I loved, loved, loved this book. It’s sort of like Star Wars mixed with The Hunger Games, mixed with The Wizard of Oz, mixed with a Clint Eastwood movie. Does any of that sound bad to you?
This was another book I got at the library, right when we got it in. It’s been on my Amazon recommendation lists way before it was even out. And I think everyone can tell I have a soft spot for YA dystopias with a strong female lead.
This book is about Saba, whose lived her whole life with her twin brother, little sister, and depressed father at a place called Silverlake. Silverlake has slowly been getting drier and drier over the years. There’s hardly any water or game for the very alone family to live on. And on the day her twin brother (Lugh) tells her they need to leave Silverlake, he gets kidnapped by four men on horseback, who seem to ride in with a sandstorm. The men kill their father, and take off with Lugh.
The book really begins with Saba’s quest to get her brother back. She keeps trying to leave her little sister behind in safe places, but Emmi never listens. She and Emmi track miles upon miles with little to no food or water. They follow the tracks left behind by the horsemen. They ride sandships, get kidnapped, and survive some really dark circumstances. Saba is captured and forced into something called cage fighting. She has to fight other girls in cages. And if she looses three times, she has goes to the gauntlet, to die. And if she doesn’t fight, her kidnappers will hurt, kill, or torture Emmi. Saba develops a nickname: the Angel of Death, because she never looses a single fight.
Eventually with the help of a large group of girl thieves and rebels, she escapes cage fighting, rescues her sister, and manages to let all of the men, women, and children free from their cages. However, she pisses off a very powerful king and his protectorate of strong bodyguards. She joins forces with the girl rebels, who want to change society for the better and get rid of the king. She also befriends bandits and a couple of past slaves who fall in love with her, one of which she falls for too. She survives fights, fires, and hellwurms. And for a girl who hates apologizing, hates asking for help, and loves to do everything all on her own, she has an enormous amount of help on her way to rescue her brother. And the final fight scenes are as mesmerizing as that last duel in a western movie.
There are so many things that made this story great. First and foremost, is Saba. She is kind of a snot, but you love her anyway. She’s rude, obnoxious, mean to her little sister, and she takes help and advice from no one. Yet, you can’t help loving her to pieces. She’s strong, stubborn, and willing to die for those she loves. And despite her grumpiness (which should not be mistaken for whininess that other YA heroines are known to have), she has a ligeance of followers everywhere she goes. Because everyone recognizes her for what she is: a powerful leader. She, however, still needs to figure this out. And this makes you love her even more.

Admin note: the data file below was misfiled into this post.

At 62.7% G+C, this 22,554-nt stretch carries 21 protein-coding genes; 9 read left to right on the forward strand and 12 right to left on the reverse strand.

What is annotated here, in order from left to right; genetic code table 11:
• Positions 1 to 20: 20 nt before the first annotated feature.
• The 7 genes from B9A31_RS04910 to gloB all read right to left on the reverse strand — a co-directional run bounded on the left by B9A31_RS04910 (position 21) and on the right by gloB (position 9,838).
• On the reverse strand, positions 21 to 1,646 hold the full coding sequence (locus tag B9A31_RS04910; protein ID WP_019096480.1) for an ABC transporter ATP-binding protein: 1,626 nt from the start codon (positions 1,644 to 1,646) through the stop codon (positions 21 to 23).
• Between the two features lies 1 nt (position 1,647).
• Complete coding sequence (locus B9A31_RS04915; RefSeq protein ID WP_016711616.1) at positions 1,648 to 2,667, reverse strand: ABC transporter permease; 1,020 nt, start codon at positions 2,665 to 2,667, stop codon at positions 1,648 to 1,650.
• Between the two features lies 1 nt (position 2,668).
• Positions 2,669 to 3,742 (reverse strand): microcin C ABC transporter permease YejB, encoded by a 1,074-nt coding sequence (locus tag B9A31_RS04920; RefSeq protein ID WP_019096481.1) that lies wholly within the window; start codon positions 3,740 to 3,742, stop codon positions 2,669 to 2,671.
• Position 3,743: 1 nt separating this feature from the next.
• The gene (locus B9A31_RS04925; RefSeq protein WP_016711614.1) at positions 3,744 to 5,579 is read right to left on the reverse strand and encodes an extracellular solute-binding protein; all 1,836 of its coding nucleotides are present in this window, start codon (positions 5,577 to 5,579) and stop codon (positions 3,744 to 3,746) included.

Second, Moira Young has combined dystopia with western. The whole world sounds like it’s desert. And the land disputes, the drug problems, and the fights all make it such a unique book. She also keeps up a Western slang dialogue throughout the book. And at first my inner English major was prohibiting me from enjoying the story, but eventually I just got lost in the language –in a good way.
Third, the characters are just all so interesting. One of my only complaints would be that I want to know the others as well as I know Saba. Young keeps bringing in these amazing other ideas and characters, but in my opinion, doesn’t delve into them enough. But if anything, that just says her story is so good that I need more.
I’m not sure if this is a stand-alone, or the beginning of a trilogy. Sometimes stand-alones become trilogies…But, according to Goodreads, its called Blood Red Road (Dustlands #1), and I think that’s a good sign that there will be more. I hope there’s more. Though, the ending worked, and I don’t absolutely need a sequel; it could easily stand alone. I just wouldn’t complain for another shot to get to know the girl rebels, Lugh, Jack (the love interest), and many others. I give it a 10/10. It’s a tiny bit slow at first, especially with all the Western slang, but don’t put it down. It only gets better and better.